Wednesday, January 25, 2023

About the 'Kim's Video' doc, which made its debut at the Sundance Film Festival

One-time East Village staple Kim's Video is enjoying a renaissance of sorts thanks to a new documentary that just debuted at the Sundance Film Festival.

Some background: After the multi-level Mondo Kim's closed at 6 St. Mark's Place between Second Avenue and Third Avenue in December 2008, founder Yongman Kim shipped the shop's massive collection of 50,000-plus tapes and DVDs to a town in Sicily, as Jeremiah Moss first noted
The plans called for "a Never-ending Festival — a 24-hour projection of up to 10 films at once for the foreseeable future ... and, eventually, the conversion of all Kim's VHS films to DVDs to ensure their preservation." 

And then, the plan was for Kim's members to have access to digitized versions of all these films, an assortment of cult classics and hard-to-find treasures. (Didn't go so well in Italy.) 

Now about the documentary, conveniently titled "Kim's Video" and directed by award-winning filmmakers David Redmon and Ashley Sabin. 

From the film's Sundance page:
Enter filmmaker David Redmon, who credits Kim's Video for his film education. With the ghosts of cinema past leading his way, Redmon embarks on a seemingly quixotic quest to track down what happened to the legendary collection and to free it from purgatory.

David Redmon and Ashley Sabin's playful documentary embraces various filmic forms, from cine-essay and investigative nonfiction to experimental cinema and even heist movies, to fashion an ode to the love of cinema and the enduring power its stories hold.
As for reviews, Deadline called it "a playful and intelligent film" ... while Variety said it's "a flaked-out, one-of-a-kind story of film obsession." On the other hand, opined: "One can appreciate the dedication that went into this saga, but being obsessed with movies does not make a great visual storyteller alone" and IndieWire graded it a C+.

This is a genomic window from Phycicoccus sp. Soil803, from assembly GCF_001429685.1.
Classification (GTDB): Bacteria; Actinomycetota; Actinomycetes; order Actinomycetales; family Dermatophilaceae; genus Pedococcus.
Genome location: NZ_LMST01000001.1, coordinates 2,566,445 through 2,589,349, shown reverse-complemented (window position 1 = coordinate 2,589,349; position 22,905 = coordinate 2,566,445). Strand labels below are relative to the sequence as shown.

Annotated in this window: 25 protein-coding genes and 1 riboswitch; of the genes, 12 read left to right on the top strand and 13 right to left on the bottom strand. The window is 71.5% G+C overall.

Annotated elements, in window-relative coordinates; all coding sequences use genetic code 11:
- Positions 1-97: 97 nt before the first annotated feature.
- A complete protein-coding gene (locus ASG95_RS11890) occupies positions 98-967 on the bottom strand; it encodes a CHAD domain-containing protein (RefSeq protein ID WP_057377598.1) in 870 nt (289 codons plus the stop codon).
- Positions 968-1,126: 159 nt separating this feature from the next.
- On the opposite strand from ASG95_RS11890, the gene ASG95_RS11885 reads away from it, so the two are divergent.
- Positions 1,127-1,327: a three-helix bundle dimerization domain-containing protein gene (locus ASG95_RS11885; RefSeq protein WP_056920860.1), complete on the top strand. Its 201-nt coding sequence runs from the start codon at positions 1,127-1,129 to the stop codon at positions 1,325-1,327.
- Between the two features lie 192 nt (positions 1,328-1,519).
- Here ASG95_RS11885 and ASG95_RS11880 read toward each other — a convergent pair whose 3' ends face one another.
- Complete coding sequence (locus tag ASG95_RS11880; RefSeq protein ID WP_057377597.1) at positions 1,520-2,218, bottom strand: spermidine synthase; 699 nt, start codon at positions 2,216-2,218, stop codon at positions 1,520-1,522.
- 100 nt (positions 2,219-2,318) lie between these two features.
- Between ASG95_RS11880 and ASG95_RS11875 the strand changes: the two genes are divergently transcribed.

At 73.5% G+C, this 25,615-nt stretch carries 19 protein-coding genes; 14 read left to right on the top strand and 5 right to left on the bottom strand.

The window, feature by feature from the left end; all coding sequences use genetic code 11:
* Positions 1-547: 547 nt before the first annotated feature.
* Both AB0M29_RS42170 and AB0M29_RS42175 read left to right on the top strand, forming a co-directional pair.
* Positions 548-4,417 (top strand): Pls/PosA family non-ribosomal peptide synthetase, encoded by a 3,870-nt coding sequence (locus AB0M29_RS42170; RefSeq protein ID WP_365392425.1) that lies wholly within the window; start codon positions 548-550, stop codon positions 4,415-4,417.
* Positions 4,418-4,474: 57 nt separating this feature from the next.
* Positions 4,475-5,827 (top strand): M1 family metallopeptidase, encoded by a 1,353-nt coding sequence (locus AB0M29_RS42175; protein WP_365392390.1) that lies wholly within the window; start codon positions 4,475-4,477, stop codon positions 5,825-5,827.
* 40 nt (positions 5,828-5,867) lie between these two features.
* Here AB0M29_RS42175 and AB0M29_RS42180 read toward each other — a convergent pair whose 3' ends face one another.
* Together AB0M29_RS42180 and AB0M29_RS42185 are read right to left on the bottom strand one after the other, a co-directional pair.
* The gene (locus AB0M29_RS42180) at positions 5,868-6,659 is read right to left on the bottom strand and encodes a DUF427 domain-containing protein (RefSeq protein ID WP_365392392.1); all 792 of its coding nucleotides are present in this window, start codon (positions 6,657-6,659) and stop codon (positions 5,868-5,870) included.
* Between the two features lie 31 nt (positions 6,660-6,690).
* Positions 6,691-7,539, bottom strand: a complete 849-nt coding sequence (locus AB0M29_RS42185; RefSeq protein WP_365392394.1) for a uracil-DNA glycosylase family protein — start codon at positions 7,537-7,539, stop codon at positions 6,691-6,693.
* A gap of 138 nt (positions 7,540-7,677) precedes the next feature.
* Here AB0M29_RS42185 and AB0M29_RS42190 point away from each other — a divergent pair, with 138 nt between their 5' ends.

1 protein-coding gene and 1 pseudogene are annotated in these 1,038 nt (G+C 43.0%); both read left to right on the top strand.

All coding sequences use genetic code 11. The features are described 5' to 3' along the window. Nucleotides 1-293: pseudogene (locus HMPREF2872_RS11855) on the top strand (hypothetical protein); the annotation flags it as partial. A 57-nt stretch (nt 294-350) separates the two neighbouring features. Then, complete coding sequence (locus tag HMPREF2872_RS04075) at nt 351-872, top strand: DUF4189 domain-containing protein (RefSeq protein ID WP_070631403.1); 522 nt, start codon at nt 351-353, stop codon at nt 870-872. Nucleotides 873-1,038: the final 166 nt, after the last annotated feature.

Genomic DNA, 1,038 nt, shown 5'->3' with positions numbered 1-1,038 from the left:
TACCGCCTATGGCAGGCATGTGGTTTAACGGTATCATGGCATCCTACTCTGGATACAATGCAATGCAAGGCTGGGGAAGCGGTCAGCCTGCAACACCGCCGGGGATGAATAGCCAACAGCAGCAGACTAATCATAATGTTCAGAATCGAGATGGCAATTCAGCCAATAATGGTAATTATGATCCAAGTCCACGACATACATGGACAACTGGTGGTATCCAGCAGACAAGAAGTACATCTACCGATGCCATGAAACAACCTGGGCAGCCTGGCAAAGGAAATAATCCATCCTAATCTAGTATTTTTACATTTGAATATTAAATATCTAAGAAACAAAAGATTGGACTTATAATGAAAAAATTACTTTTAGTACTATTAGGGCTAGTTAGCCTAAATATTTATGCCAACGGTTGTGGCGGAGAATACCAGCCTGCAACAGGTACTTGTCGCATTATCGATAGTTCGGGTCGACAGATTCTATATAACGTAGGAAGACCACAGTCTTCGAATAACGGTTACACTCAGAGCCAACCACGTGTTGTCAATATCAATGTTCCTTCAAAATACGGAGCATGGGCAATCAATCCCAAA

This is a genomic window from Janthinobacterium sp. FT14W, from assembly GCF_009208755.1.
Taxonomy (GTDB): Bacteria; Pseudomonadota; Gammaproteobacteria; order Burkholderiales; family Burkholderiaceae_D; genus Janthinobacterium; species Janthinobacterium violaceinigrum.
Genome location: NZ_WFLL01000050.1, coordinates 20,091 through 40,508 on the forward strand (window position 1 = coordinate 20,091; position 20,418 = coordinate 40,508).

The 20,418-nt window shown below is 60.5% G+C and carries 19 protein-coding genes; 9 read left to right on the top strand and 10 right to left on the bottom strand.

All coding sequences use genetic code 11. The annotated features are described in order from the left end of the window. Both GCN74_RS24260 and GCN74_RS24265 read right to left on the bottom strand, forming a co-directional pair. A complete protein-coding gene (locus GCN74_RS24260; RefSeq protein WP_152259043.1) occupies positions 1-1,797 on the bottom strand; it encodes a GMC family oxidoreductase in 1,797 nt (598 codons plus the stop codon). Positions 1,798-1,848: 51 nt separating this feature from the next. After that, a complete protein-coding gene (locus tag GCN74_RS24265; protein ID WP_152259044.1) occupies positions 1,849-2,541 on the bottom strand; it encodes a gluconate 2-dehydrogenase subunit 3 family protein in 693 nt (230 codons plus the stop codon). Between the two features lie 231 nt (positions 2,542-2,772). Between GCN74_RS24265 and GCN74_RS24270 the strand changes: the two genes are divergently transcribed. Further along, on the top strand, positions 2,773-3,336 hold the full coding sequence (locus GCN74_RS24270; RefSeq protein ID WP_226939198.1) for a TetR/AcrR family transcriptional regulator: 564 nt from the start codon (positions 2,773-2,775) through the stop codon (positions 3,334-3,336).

The directors are seeking a distribution deal for a theatrical release ... as well as a fictional film based on the making of this movie, per Variety.

The Kim's empire had a modest start in Kim's dry-cleaning business at 99 Avenue A in 1986 ... the last Kim's Video & Music closed in 2014.   

And [SPOILER]... the massive collection of DVDs and videos from Kim's is now available to rent from the Alamo Drafthouse Lower Manhattan. (Background on all this here.)

Top photo via


Anonymous said...

before it was Kim's it was The Saint Mark's Bath House. A historical landmark forcibly forgotten due to the AIDS epidemic. no documentaries about that. a bit of history for you: The New St. Marks Baths was a gay bathhouse at 6 St. Marks Place in the East Village of Manhattan, New York City from 1979 to 1985. It claimed to be the largest gay bath house in the world. The Saint Marks Baths opened in the location in 1913.

Unknown said...

Vapors was filmed there. We made a scene about your reference but eventually removed it from the movie...